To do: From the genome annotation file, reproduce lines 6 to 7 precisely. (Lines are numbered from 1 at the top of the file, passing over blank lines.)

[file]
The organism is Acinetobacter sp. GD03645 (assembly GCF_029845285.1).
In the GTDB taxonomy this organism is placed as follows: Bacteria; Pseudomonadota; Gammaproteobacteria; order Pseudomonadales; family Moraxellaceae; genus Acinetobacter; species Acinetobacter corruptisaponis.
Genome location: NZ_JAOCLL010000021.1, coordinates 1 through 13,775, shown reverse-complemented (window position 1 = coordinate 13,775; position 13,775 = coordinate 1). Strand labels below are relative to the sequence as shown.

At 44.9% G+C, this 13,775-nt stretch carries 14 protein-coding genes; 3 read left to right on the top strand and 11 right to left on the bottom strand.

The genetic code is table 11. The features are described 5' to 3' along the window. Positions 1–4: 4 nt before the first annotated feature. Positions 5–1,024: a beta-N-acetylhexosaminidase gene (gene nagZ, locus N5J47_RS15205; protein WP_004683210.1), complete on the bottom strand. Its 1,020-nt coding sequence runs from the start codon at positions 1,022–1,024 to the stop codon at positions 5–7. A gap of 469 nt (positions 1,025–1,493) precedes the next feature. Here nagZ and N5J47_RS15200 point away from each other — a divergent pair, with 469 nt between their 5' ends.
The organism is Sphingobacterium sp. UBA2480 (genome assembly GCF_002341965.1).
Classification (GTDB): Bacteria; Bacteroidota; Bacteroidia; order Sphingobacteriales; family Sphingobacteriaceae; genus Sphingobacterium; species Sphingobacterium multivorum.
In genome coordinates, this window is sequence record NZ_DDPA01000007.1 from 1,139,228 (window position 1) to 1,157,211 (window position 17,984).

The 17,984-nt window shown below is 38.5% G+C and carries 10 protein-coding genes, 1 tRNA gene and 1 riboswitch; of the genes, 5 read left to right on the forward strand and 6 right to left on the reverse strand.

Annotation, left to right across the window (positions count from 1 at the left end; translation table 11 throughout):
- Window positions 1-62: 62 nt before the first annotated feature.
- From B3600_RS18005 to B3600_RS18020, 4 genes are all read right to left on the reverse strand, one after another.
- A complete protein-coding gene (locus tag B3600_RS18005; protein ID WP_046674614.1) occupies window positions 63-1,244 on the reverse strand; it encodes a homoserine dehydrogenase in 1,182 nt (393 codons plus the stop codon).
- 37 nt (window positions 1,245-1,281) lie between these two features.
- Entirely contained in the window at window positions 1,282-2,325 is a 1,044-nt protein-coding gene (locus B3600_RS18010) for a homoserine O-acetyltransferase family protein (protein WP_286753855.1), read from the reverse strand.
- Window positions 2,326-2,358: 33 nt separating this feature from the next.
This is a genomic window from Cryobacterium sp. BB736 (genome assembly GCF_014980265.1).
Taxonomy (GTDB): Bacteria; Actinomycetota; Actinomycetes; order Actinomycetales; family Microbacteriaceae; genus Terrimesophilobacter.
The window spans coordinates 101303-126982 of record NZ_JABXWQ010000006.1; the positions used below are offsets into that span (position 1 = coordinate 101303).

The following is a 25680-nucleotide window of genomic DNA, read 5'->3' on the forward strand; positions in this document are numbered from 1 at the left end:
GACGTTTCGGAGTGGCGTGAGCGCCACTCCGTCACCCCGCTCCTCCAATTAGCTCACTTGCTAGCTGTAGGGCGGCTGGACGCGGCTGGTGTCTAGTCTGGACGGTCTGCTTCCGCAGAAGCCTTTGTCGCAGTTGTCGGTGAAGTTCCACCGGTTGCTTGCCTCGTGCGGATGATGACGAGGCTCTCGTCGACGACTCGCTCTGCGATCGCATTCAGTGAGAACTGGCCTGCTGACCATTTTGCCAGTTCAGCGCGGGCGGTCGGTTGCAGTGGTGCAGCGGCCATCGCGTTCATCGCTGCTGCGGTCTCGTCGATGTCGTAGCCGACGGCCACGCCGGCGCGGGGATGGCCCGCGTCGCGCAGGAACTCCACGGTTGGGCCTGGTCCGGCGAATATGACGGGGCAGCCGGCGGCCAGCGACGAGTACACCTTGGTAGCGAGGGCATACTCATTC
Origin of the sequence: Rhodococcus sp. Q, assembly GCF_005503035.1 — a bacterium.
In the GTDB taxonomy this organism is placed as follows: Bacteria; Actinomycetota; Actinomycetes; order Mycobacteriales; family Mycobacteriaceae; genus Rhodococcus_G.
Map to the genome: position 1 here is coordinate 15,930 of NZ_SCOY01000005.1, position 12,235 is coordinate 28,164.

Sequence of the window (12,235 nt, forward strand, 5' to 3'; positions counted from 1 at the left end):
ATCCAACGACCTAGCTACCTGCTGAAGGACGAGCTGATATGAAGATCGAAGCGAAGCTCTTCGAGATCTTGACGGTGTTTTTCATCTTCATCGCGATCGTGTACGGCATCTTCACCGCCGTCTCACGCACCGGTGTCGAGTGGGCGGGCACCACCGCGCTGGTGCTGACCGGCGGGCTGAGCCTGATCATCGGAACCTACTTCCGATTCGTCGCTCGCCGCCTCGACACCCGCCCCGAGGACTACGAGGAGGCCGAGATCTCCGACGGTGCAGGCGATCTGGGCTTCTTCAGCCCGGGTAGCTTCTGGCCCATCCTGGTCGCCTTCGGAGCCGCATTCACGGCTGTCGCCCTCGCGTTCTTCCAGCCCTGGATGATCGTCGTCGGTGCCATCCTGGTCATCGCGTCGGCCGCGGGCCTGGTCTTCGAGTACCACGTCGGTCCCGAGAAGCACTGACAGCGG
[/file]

The organism is Sphingobacterium sp. UBA2480 (genome assembly GCF_002341965.1).
Classification (GTDB): Bacteria; Bacteroidota; Bacteroidia; order Sphingobacteriales; family Sphingobacteriaceae; genus Sphingobacterium; species Sphingobacterium multivorum.